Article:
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Non-Enzyme Dimerization Likely in Biosynthesis of Paracaseolide

Tao Wang, a graduate student working in the laboratory of Professor Thomas Hoye, has established [Nature Chemistry, June 2015 (doi: 10.1038/nchem.2281)] that a non-enzyme-mediated dimerization is likely involved in the biosynthesis of the natural product known as paracaseolide A (3), a secondary metabolite having an unprecedented carbon skeleton. More specifically, he has shown that the key Diels-Alder (DA) homodimerization (1→2) is sufficiently rapid as to be biosynthetically relevant.

Previous work from five other laboratories had effected the overall transformation of 1 to 3—a two-stage [4+2] dimerization/dehydration process—in a single reaction flask at 110°C. Moreover, in those studies, researchers had assumed that the initial (but unobserved) Diels-Alder dimer had the structure of 2-endo. This would require a seemingly difficult epimerization at C5 in order to be converted into 3. Tao found that the dimer could be formed at much lower temperature and that it possesses the unanticipated stereochemical relationship represented in 2-exo. Density functional theory calculations revealed that a C2-symmetric, bis-pericyclic transition state structure (TS) defines the lowest energy pathway leading from 1 to 2.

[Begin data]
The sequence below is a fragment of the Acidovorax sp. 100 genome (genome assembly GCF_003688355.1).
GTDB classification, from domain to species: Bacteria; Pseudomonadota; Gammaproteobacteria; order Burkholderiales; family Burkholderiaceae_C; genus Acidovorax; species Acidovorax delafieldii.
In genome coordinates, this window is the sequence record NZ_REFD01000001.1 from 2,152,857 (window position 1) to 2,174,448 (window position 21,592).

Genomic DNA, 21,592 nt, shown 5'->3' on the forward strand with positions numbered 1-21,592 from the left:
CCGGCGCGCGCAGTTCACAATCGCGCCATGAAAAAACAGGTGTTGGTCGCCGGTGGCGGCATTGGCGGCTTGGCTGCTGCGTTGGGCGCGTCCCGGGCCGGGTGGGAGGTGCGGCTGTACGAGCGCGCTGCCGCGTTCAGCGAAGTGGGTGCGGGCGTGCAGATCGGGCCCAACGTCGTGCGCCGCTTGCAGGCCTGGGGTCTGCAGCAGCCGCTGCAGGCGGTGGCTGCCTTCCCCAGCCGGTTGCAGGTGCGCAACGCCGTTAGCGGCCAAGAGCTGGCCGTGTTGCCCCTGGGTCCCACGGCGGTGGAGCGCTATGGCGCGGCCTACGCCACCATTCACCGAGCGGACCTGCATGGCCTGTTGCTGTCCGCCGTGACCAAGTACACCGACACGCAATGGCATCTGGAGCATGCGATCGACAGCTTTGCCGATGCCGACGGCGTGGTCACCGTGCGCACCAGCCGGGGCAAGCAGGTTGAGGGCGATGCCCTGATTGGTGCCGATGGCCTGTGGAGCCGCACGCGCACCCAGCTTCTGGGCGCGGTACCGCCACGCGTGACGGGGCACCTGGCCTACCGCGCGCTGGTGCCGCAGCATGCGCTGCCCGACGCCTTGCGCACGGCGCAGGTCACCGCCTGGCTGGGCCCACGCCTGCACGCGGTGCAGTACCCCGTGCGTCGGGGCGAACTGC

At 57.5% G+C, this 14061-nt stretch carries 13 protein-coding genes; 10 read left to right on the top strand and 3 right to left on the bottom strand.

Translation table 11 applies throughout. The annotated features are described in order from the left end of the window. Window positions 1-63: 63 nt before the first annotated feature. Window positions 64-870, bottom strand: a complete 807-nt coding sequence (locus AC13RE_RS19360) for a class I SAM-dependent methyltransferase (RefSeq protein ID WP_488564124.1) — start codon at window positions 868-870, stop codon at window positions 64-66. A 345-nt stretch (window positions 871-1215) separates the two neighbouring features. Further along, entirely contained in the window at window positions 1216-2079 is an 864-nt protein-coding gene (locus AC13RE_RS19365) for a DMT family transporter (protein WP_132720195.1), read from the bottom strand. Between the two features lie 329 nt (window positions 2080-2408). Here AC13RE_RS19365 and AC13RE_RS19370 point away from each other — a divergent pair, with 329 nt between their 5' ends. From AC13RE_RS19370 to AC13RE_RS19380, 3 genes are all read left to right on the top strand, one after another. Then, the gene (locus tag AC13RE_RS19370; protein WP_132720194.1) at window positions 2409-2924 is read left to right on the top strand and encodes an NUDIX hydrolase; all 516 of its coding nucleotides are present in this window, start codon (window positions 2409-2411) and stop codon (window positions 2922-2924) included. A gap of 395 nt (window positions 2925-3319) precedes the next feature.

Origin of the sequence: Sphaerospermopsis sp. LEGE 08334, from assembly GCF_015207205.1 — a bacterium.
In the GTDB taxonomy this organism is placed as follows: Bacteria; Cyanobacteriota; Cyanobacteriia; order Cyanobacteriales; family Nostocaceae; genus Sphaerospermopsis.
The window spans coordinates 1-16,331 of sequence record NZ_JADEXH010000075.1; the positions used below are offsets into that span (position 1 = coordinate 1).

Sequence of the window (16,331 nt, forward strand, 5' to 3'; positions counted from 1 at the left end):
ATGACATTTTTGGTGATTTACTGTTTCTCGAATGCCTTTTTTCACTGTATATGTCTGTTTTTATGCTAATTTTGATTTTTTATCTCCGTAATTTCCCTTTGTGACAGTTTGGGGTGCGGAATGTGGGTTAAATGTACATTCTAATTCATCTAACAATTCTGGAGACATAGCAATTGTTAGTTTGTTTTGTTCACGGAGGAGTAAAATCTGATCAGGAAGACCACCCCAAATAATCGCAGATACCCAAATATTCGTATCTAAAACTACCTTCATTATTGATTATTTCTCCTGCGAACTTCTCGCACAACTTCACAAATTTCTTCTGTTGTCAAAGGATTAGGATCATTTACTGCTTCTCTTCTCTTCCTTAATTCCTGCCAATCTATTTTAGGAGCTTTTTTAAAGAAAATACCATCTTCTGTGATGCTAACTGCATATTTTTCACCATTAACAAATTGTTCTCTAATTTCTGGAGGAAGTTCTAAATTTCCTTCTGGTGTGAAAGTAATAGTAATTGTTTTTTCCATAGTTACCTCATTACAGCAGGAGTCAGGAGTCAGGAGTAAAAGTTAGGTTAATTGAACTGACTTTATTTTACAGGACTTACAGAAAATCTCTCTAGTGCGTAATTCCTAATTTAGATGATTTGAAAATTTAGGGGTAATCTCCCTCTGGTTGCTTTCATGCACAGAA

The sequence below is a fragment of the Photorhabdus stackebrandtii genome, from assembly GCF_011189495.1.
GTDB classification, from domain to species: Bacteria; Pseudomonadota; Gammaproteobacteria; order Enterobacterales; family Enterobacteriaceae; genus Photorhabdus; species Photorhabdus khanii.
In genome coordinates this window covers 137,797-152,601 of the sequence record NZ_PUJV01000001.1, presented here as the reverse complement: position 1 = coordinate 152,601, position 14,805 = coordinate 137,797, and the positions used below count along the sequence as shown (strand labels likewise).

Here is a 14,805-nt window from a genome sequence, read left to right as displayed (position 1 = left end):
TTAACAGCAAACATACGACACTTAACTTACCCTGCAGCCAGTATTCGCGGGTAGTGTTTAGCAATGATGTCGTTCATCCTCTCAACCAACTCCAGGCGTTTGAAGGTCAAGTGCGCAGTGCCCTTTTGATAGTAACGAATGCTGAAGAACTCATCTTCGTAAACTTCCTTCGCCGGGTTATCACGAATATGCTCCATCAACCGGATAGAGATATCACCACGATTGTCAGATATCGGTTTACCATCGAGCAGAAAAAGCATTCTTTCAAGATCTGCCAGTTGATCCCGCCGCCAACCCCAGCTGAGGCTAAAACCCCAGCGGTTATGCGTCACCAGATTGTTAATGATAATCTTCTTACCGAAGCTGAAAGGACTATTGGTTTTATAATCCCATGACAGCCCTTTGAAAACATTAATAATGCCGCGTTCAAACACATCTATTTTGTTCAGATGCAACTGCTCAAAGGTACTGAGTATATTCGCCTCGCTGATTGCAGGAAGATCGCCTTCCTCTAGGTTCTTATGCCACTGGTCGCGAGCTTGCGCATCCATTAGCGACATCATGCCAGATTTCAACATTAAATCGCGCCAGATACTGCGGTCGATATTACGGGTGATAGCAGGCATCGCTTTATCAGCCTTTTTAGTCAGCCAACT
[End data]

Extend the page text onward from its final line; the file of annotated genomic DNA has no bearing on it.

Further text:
He also found that 2-exo spontaneously undergoes self-organocatalyzed H/D-exchange at C7c in CD3OD, an observation consistent with the need to achieve facile epimerization at C7c in 2-exo enroute to 3. Finally, by separating the individual enantiomers of 3, Tao showed that the natural sample of paracaseolide A is racemic—a fact incompatible with its formation by the action of a Diels–Alderase enzyme. "Collectively, these observations lend sub-stantial support to the idea that a spontaneous DA dimerization of the butenolide [1] is the key biosynthetic event leading to paracaseolide A.”1

1 “Diels–Alderase-free, bis-pericyclic, [4+2] dimerization in the biosynthesis of (±)-paracaseolide A”, Wang, T.; Hoye, T. R. Nature Chem. 2015, Advance online publication.